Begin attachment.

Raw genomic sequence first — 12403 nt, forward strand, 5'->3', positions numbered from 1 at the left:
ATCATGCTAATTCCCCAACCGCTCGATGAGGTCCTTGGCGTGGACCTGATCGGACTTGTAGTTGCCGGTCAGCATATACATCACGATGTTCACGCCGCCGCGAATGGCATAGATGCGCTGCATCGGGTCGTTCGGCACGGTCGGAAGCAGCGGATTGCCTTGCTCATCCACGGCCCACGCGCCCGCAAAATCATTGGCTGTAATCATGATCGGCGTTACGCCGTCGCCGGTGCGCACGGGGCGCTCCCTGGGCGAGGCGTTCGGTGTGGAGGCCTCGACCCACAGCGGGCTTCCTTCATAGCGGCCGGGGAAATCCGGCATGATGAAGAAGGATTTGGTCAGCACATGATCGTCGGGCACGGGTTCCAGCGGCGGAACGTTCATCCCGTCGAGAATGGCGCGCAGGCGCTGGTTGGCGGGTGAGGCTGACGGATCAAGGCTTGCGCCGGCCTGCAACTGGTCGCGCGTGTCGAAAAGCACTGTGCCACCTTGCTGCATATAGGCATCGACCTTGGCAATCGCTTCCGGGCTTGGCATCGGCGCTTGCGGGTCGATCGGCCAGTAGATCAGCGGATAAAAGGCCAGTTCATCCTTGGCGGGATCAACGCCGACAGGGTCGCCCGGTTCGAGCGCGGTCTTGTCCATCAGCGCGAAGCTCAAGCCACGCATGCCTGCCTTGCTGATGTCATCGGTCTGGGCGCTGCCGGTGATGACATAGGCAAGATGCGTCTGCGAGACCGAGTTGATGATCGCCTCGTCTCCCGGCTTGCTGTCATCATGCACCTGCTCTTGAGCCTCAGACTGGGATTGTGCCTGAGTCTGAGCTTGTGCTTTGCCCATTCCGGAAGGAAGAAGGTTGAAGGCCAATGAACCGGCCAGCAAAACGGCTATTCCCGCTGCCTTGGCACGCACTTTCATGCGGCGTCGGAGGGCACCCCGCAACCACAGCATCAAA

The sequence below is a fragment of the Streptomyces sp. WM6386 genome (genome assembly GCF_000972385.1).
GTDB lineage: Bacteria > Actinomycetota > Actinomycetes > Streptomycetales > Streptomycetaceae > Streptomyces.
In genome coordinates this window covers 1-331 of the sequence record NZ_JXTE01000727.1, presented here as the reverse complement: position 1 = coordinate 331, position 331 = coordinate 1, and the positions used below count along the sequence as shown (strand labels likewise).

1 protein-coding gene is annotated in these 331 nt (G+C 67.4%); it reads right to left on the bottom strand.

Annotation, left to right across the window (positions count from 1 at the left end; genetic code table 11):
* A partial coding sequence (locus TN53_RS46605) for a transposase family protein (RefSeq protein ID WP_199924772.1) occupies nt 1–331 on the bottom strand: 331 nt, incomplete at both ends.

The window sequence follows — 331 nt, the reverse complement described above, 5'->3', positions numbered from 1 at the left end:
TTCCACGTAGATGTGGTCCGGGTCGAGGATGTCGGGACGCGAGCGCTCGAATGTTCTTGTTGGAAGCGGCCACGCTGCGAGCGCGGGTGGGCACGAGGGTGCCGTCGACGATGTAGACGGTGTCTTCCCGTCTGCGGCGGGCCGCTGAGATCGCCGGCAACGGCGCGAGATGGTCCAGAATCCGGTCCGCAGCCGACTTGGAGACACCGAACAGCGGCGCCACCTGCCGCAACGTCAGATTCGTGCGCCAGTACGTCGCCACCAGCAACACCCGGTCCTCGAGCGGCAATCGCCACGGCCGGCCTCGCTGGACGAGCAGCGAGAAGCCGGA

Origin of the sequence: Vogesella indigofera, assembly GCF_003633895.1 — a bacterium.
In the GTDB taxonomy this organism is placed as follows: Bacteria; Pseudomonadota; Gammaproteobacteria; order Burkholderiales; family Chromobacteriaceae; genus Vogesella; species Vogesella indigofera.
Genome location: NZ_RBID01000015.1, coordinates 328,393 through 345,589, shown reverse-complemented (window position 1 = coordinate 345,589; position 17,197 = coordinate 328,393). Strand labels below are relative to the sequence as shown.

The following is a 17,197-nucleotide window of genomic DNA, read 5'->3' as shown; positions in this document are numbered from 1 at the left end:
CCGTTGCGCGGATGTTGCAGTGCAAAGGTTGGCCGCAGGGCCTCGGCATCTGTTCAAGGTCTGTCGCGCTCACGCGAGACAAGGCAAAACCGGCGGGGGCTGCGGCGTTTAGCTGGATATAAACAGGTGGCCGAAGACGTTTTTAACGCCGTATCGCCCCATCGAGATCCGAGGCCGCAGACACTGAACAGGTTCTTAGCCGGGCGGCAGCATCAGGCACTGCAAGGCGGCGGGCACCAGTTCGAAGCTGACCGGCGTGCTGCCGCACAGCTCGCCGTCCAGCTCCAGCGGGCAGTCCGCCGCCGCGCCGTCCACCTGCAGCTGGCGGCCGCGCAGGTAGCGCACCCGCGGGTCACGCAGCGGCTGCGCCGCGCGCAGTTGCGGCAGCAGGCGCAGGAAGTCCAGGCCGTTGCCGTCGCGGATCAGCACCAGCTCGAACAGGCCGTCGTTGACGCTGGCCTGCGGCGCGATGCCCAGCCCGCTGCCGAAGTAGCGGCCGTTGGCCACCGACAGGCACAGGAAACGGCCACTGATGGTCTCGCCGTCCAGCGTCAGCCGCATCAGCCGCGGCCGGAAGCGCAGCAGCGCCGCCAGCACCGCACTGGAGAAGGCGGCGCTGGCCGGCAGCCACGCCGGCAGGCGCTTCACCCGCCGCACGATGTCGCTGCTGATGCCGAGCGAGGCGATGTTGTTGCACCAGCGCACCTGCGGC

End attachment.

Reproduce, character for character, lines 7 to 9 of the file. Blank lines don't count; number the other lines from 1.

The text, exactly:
Annotation, left to right across the window (positions count from 1 at the left end; genetic code table 11):
* A partial coding sequence (locus TN53_RS46605) for a transposase family protein (RefSeq protein ID WP_199924772.1) occupies nt 1–331 on the bottom strand: 331 nt, incomplete at both ends.

The window sequence follows — 331 nt, the reverse complement described above, 5'->3', positions numbered from 1 at the left end: